Investors may be well advised to steer clear of unionized industries such as autos, steel, rails and airlines, and go for technology stocks instead, according to a recent report by Steve Galbraith, chief investment strategist at Morgan Stanley.

Unionized industries are the most exposed to current macroeconomic woes, such as limited pricing power, rising pension liabilities and soaring health care costs, Galbraith reasons. "Heavily unionized industries appear to suffer from these plagues more than their nonunion brethren today," he said in the report, noting that their stocks have historically trailed the

S&P 500

.

Companies with union representation, as a result of having high fixed costs, are limited in their ability to change with market forces, at a time when flexibility is at a premium. So in a twist, Galbraith is advising investors to trade in old-line industrial stocks for tech stocks.

Union No

"While the recent carnage in stock prices and brouhaha over excessive options issuance has kept investor focus squarely on the incredible shrinking tech sector, folks may be looking in the rearview mirror when it comes to where risks lie today," Galbraith said. He points out that tech outfits rely on 401(k) plans rather than pensions, and unions are rare. "And we are not sure options will impact future tech cash flows as profoundly as pension funding and health care issues will impact traditionally cyclical, unionized companies," he said.

Not surprisingly, sectors with the greatest concentration of their workforces in unions -- transportation, communications/utilities, construction, durable goods and nondurable goods, according to Morgan Stanley research -- are also the groups with the biggest issues funding their pension plans.

In recent weeks, such problems have taken hold at

Honeywell

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,

Ford

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and

Delta

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, each of which has said it will have to contribute to underfunded pension plans.

A recent study by Credit Suisse First Boston estimates the aggregate pension plan for S&P 500 companies may be underfunded by as much as $241 billion at the end of 2002, the first time it will be underfunded since 1993.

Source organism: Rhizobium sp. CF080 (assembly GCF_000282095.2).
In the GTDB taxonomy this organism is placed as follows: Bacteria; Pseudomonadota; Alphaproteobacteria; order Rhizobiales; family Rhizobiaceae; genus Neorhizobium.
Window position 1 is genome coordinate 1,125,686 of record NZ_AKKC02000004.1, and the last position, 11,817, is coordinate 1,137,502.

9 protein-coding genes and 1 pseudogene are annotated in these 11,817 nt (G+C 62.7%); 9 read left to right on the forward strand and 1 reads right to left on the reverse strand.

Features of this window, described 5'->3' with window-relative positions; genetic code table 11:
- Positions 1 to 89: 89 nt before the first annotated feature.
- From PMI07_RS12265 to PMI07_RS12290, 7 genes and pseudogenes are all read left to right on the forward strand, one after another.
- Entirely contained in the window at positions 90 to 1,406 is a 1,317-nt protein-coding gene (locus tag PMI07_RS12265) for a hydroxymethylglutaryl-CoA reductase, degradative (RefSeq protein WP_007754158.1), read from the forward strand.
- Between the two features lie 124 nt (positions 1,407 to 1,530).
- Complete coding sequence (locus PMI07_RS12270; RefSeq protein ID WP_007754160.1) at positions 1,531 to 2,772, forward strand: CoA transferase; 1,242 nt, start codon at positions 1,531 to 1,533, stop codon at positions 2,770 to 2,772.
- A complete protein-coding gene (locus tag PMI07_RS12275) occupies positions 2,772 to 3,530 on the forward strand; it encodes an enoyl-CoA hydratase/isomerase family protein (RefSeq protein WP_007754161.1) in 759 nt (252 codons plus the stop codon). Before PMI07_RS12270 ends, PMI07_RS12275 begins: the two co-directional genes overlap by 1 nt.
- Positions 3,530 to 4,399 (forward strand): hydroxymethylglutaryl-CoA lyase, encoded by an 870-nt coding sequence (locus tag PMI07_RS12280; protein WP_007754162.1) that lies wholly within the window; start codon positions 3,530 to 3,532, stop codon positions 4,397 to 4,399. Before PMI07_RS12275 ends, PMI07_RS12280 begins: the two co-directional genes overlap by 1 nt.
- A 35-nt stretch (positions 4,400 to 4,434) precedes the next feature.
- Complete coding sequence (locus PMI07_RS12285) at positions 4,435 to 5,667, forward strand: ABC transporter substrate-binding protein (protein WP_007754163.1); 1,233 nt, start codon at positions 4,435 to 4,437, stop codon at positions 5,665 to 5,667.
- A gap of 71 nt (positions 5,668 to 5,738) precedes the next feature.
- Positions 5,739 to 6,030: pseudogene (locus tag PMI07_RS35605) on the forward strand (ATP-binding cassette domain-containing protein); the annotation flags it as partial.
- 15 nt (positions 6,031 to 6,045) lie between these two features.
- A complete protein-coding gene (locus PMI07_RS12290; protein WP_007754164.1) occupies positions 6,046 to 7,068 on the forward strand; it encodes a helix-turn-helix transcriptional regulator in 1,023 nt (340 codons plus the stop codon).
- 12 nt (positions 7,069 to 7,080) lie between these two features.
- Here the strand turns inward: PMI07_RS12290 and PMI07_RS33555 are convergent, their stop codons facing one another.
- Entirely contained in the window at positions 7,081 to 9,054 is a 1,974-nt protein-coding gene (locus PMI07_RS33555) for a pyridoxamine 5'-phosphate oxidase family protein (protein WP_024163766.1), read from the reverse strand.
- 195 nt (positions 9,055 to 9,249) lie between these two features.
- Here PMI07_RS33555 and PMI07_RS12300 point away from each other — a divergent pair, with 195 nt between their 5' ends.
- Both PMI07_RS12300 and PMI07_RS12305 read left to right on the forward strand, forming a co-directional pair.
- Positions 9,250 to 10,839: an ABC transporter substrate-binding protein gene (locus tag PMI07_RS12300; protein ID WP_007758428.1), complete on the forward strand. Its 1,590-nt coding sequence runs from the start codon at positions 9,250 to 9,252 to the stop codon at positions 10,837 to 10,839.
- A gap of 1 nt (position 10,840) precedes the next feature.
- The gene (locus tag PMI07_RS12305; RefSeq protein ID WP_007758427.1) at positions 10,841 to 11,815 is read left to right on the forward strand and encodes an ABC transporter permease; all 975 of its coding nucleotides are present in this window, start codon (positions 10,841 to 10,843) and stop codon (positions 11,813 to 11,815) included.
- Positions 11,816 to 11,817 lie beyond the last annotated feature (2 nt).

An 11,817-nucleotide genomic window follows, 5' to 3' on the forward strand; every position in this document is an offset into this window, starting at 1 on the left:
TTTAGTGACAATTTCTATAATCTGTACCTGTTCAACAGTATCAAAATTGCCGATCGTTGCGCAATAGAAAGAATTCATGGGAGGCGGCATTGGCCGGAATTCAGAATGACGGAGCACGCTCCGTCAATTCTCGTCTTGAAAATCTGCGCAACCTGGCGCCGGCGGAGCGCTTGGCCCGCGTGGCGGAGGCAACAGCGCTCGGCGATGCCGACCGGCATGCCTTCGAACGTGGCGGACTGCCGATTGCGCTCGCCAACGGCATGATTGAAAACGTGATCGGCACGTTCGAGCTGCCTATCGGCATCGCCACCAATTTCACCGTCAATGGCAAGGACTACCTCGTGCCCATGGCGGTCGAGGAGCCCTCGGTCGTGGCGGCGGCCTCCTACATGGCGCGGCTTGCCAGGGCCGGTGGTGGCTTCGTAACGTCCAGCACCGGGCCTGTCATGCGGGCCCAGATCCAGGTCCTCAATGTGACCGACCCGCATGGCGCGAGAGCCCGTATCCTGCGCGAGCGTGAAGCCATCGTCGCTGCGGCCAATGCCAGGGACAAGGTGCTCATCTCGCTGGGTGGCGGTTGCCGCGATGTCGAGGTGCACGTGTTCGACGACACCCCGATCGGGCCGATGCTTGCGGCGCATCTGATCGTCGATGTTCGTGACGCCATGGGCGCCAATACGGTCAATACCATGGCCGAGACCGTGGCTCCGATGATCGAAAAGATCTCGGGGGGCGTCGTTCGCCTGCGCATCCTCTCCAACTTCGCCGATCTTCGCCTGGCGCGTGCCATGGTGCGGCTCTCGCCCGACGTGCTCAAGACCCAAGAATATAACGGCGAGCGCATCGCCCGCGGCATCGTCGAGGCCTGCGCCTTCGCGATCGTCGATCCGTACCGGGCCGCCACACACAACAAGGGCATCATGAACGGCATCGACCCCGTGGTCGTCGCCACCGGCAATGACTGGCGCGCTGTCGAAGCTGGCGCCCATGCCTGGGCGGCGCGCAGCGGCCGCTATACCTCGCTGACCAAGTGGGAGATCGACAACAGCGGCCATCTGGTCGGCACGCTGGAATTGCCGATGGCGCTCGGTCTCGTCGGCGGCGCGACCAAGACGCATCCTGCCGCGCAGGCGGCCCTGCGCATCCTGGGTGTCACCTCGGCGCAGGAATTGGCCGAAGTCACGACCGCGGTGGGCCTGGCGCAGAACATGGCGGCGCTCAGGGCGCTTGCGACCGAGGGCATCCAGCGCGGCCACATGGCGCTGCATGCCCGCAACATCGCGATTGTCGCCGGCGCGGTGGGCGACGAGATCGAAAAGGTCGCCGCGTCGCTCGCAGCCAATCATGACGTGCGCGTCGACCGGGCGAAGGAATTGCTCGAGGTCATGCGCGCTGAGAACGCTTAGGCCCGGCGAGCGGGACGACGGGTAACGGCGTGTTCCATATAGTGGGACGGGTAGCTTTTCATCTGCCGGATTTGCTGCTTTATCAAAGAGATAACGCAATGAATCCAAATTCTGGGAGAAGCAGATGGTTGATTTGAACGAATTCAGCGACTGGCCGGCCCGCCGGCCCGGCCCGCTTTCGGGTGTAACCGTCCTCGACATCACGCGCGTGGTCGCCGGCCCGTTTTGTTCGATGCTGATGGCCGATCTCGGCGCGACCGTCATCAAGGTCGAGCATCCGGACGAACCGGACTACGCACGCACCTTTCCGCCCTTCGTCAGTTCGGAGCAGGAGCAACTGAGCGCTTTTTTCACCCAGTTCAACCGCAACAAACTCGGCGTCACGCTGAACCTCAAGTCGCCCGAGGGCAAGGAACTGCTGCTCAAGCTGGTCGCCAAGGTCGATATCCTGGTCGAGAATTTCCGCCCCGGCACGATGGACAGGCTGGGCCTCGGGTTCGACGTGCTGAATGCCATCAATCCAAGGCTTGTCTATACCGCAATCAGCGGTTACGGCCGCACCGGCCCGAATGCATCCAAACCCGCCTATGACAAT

When stock prices were soaring in the late 1990s, few firms worried about pension problems. During that time, 75% of S&P 500 companies had pension surpluses, according to a report by Fitch Ratings.

Now Galbraith is telling his clients that employee benefit problems will be overpowering in the current environment. "Yesterday's options problems in technology may be a lesser evil than tomorrow's pension and health care funding requirements in rust belt industries," he said in his report.

The idea does not go over so well with some experts. "If I were an equity holder, I would still be concerned about options too," said Christopher Struve, an analyst at Fitch Ratings.

Go Away, Norma Rae

On one point, the two analysts agree, however. In industries with large union representation, nonunion companies may stand out. So far, that's best illustrated by

JetBlue

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. Since its debut of trading in April, the carrier is up 21%, while the American Stock Exchange Airline Index is down 53%. "All else being equal, investing in a nonunionized company certainly makes sense," said Struve.

In an addendum to his report, Galbraith clarifies that he isn't antiunion -- he holds unionized companies in his portfolio. He also recognizes that union industries have likely underperformed the market, not only because they are unionized but also because they are in "brutally competitive" businesses.

"It is obviously still quite difficult out there," Galbraith said. "In such an environment, investors need to focus on companies with unit growth and share gain, as well as those with a high degree of cost flexibility and low debt."